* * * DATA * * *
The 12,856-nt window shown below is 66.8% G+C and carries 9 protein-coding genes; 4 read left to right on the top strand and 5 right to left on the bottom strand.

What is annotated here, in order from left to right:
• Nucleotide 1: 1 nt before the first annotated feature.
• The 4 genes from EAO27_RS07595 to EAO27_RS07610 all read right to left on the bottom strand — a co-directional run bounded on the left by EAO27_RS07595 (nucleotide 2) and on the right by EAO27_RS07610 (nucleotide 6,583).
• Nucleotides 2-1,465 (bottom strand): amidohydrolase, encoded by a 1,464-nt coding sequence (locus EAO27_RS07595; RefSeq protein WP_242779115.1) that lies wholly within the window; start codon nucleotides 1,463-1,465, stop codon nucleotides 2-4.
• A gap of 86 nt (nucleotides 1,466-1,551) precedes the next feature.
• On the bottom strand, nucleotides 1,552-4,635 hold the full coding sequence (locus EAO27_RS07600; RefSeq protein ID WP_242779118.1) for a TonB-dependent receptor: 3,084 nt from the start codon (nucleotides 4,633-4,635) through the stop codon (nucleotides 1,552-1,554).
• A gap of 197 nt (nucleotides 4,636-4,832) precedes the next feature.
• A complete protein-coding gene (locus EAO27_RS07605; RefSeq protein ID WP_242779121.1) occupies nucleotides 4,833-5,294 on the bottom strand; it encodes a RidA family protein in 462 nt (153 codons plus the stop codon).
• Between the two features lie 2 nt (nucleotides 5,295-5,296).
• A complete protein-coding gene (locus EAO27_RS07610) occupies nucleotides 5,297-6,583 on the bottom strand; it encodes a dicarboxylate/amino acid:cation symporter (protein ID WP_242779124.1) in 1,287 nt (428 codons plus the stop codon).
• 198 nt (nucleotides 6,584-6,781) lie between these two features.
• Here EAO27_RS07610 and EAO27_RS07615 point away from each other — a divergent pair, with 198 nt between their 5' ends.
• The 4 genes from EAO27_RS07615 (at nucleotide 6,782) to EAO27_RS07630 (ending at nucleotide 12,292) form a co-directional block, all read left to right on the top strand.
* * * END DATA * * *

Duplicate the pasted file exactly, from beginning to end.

The 12,856-nt window shown below is 66.8% G+C and carries 9 protein-coding genes; 4 read left to right on the top strand and 5 right to left on the bottom strand.

What is annotated here, in order from left to right:
• Nucleotide 1: 1 nt before the first annotated feature.
• The 4 genes from EAO27_RS07595 to EAO27_RS07610 all read right to left on the bottom strand — a co-directional run bounded on the left by EAO27_RS07595 (nucleotide 2) and on the right by EAO27_RS07610 (nucleotide 6,583).
• Nucleotides 2-1,465 (bottom strand): amidohydrolase, encoded by a 1,464-nt coding sequence (locus EAO27_RS07595; RefSeq protein WP_242779115.1) that lies wholly within the window; start codon nucleotides 1,463-1,465, stop codon nucleotides 2-4.
• A gap of 86 nt (nucleotides 1,466-1,551) precedes the next feature.
• On the bottom strand, nucleotides 1,552-4,635 hold the full coding sequence (locus EAO27_RS07600; RefSeq protein ID WP_242779118.1) for a TonB-dependent receptor: 3,084 nt from the start codon (nucleotides 4,633-4,635) through the stop codon (nucleotides 1,552-1,554).
• A gap of 197 nt (nucleotides 4,636-4,832) precedes the next feature.
• A complete protein-coding gene (locus EAO27_RS07605; RefSeq protein ID WP_242779121.1) occupies nucleotides 4,833-5,294 on the bottom strand; it encodes a RidA family protein in 462 nt (153 codons plus the stop codon).
• Between the two features lie 2 nt (nucleotides 5,295-5,296).
• A complete protein-coding gene (locus EAO27_RS07610) occupies nucleotides 5,297-6,583 on the bottom strand; it encodes a dicarboxylate/amino acid:cation symporter (protein ID WP_242779124.1) in 1,287 nt (428 codons plus the stop codon).
• 198 nt (nucleotides 6,584-6,781) lie between these two features.
• Here EAO27_RS07610 and EAO27_RS07615 point away from each other — a divergent pair, with 198 nt between their 5' ends.
• The 4 genes from EAO27_RS07615 (at nucleotide 6,782) to EAO27_RS07630 (ending at nucleotide 12,292) form a co-directional block, all read left to right on the top strand.